In conclusion; another gem from Mr Pratchett. While for me it doesn't reach the levels of Going Postal or Thud! (or the Hogfather) it's a must for fans and a very serious consideration for any discerning reader. Not a young kid's book but would be enjoyed by all ages - except perhaps the very young where it could frighten. As a parent of now adult kids I'd say from 10 onwards should be fine.
My score: 8.5 out of 10

Postscript: Have just read a couple of reader reviews and one minor complaint was the Feegles speech: As I'm a Geordie the language is very close to my home dialect and therefore nee bother ataall!
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44 of 45 people found the following review helpful
5.0 out of 5 stars What makes a man...? 27 Sep 2006
I must start by explaining my circumstances with this book, when I finished A Hat Full of Sky in June, It was hard for me, not going mad for need of a sequel. The need for it was so strong at one point I nearly brought a proof copy, and I never buy proof copies. So I am sure you can understand why I was there on the day Wintersmith was released, and it was REALLY worth the wait. It was far, far better then I thought it could be.

I am sure you know the story from Amazon's handy synopsis so I will just tell you what I loved most about it. I loved the romance. I loved the descriptions. I love the sense of subtle menace and fear that managed to even make ME feel scared. It really doesn't read like most Terry Pratchett books, that although full of brilliance tend to get confusing. This although not confusing, was not straightforward either, you may need to read some parts twice to absorb them fully, but on the first read it is a wonderful exhilarating rush of beautiful writing.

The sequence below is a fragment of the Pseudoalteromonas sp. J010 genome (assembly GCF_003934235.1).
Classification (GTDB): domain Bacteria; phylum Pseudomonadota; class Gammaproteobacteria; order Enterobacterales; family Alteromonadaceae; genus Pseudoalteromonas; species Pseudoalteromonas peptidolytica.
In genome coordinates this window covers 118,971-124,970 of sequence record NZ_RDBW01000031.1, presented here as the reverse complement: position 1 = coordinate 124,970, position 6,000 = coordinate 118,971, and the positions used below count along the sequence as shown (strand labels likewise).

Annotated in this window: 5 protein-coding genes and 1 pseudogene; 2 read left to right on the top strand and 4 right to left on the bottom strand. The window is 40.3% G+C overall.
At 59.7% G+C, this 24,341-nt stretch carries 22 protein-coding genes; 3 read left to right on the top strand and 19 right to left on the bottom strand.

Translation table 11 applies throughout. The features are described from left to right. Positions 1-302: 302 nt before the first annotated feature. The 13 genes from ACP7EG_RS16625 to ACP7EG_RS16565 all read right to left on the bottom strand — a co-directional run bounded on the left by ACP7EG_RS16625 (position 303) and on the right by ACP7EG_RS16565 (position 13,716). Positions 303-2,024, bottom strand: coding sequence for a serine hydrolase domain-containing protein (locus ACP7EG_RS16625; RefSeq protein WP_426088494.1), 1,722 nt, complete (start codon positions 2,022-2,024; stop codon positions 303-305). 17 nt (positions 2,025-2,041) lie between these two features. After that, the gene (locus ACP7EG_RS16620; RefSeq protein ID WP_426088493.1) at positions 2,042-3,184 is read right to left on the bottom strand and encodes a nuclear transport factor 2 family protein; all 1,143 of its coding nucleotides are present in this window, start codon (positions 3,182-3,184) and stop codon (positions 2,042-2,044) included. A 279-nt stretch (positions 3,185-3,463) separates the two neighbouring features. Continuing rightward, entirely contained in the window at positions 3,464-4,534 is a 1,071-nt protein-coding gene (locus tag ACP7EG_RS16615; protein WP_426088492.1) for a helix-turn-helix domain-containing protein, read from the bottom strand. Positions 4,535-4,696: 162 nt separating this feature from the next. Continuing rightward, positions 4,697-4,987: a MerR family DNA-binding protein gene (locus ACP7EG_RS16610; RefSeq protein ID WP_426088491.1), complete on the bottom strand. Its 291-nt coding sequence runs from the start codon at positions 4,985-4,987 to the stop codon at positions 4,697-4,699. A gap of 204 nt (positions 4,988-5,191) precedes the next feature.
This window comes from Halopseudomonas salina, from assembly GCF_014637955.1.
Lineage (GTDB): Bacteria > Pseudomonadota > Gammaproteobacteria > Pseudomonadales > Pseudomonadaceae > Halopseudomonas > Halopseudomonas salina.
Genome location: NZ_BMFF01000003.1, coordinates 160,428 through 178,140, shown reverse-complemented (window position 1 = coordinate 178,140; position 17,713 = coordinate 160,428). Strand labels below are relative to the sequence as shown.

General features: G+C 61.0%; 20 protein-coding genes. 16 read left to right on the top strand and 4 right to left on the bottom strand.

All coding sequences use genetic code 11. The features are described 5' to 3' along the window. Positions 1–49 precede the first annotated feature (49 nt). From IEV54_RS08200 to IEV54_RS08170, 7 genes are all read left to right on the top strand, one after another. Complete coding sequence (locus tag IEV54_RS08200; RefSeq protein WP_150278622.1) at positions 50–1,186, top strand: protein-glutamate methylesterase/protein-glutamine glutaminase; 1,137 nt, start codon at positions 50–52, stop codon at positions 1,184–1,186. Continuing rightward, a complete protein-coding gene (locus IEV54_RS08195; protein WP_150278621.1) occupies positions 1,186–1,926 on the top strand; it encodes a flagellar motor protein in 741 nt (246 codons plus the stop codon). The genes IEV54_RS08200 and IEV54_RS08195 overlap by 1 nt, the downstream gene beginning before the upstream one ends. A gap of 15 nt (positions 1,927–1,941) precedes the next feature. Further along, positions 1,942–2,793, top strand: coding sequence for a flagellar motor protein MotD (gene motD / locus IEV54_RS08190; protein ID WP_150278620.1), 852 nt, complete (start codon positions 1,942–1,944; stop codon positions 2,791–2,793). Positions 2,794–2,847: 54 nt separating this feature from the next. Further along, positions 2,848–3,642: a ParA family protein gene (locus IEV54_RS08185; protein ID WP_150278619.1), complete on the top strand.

All of the characters in this story are developed and explored more, you find out far more about Tiffany here, Tiffany the young woman, rather than Tiffany the rather solemn child. Not facts, just more about her as a person, her character. That's what I love about Tiffany, she feels like a living breathing person. Roland, looses the whining and complaining and grows a spine, and we see what may, just possibly, be a softer side to Esme Weatherwax. And of course there's the Wintersmith. The titular character, and boy is he a worthy subject for a novel, his story is very, very moving, by the time I got to the end I was close to tears. Although he could interpreted as the villain, he is such as sad, tragic character, that you just can't help but feel sorry for him.